- Rush the temples in a two-player game. If you have a two-score lead on another player, especially if you’re rushing the Bonus Temples, you’ve got a pretty good chance of taking the game. You just need to make sure you’re scoring enough with each one. It’s even better if you can also vary the runes that you’re collecting while you do that, so that you can get a higher score on the Rune Bonus.
- Collecting runes is always good. They give you extra abilities, they speed the game up, and they look super cool! What’s not to love, here? You should make sure to never grab the same type of rune twice, unless you can avoid it. That bonus for five different runes is huge.
- Leverage your player ability. If you have a player power, you should be using it. That’s just how player powers work. Try to figure out which actions best benefit your ability and then use those to chain together combos. For instance, you can use a number of the abilities to better obfuscate what your plan is (as you can gain crystals in nonobvious ways with some of them).
- You can manipulate the dummy player somewhat. It may be to your advantage to place yourself in the dummy player’s path so that they skip over you and block something that your opponent wants. It means you don’t have to take a bad turn and now your opponent can’t get to the space that they wanted. It’s a bit situational, but it works.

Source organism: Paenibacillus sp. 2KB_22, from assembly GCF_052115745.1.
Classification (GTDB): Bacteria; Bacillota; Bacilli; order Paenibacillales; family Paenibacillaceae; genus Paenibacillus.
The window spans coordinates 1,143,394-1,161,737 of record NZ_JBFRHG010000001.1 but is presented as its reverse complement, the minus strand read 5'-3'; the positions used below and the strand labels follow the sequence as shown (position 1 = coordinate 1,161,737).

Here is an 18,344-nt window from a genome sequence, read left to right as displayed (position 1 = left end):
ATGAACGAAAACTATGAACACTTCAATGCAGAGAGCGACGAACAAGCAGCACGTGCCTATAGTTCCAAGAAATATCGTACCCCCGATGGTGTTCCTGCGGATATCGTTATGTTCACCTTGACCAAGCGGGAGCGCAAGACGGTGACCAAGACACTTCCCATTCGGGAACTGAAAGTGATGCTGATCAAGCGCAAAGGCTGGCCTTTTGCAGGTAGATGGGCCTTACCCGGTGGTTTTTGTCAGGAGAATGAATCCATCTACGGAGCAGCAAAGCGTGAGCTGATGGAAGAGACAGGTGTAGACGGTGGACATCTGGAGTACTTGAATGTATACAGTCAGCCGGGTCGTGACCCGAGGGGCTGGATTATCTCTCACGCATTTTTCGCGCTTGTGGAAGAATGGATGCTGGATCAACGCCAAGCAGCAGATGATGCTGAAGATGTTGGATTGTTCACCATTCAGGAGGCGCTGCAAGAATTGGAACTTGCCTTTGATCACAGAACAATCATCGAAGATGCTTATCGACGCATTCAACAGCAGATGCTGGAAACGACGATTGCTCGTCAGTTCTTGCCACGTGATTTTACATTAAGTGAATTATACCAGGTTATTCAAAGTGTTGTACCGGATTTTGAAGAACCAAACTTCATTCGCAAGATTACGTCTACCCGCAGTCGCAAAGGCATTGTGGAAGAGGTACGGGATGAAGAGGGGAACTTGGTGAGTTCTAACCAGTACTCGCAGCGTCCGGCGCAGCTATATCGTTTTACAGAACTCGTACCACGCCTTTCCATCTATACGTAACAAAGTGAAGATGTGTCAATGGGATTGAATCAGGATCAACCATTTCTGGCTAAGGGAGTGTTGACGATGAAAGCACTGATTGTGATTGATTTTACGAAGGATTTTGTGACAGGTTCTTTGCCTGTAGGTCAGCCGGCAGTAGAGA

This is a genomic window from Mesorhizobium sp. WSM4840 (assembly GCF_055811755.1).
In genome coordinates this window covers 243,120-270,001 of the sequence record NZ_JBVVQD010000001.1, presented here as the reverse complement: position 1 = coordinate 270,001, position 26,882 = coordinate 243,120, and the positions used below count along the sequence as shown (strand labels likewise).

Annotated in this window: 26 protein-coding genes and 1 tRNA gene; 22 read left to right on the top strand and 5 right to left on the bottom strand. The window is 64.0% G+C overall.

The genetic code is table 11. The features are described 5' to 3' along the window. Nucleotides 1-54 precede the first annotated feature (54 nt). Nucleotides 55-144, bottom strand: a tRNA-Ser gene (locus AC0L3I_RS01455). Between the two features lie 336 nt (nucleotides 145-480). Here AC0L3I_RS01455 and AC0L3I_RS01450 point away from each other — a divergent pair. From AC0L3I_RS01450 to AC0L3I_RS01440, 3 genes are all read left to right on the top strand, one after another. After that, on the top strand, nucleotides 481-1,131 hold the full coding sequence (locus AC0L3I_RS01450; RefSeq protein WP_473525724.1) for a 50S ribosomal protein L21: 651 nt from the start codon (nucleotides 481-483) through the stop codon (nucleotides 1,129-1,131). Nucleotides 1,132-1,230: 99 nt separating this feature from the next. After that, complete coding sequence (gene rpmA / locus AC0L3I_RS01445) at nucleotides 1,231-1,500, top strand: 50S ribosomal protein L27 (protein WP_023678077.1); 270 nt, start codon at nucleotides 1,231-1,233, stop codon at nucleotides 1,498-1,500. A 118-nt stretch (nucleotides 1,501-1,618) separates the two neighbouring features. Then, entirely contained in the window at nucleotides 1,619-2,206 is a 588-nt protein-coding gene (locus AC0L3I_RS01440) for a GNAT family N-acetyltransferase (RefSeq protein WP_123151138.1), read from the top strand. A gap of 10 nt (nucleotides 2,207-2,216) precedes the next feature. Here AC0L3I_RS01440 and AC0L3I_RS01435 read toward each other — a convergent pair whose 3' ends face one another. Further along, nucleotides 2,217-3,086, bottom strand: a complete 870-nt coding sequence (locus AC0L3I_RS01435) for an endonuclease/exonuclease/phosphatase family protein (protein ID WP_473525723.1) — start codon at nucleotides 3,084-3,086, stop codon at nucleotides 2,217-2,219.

- Try not to telegraph your next play. It lets other players potentially block you. This is why I usually add crystals to the middle of my grid, and I try to shoot for combinations that can be used to break multiple curses. By the time they realize what you’re planning, it’ll hopefully be too late for them to stop you. Otherwise, yeah, they might block you and then you lose an entire round, effectively, unless you have a backup plan.
- Try to block your opponents if you can, but don’t waste time on that. Yeah, like I said, especially at higher player counts, blocking is going to be pretty difficult to do reliably. The fun part of the game is that you can generally predict what your opponents are planning by looking at their Crystal Grids. If you see certain patterns it may be worth stopping on those temples to gather crystals so that they can’t break the curse. I wouldn’t take something you don’t need, though; efficiency is going to be key to your success.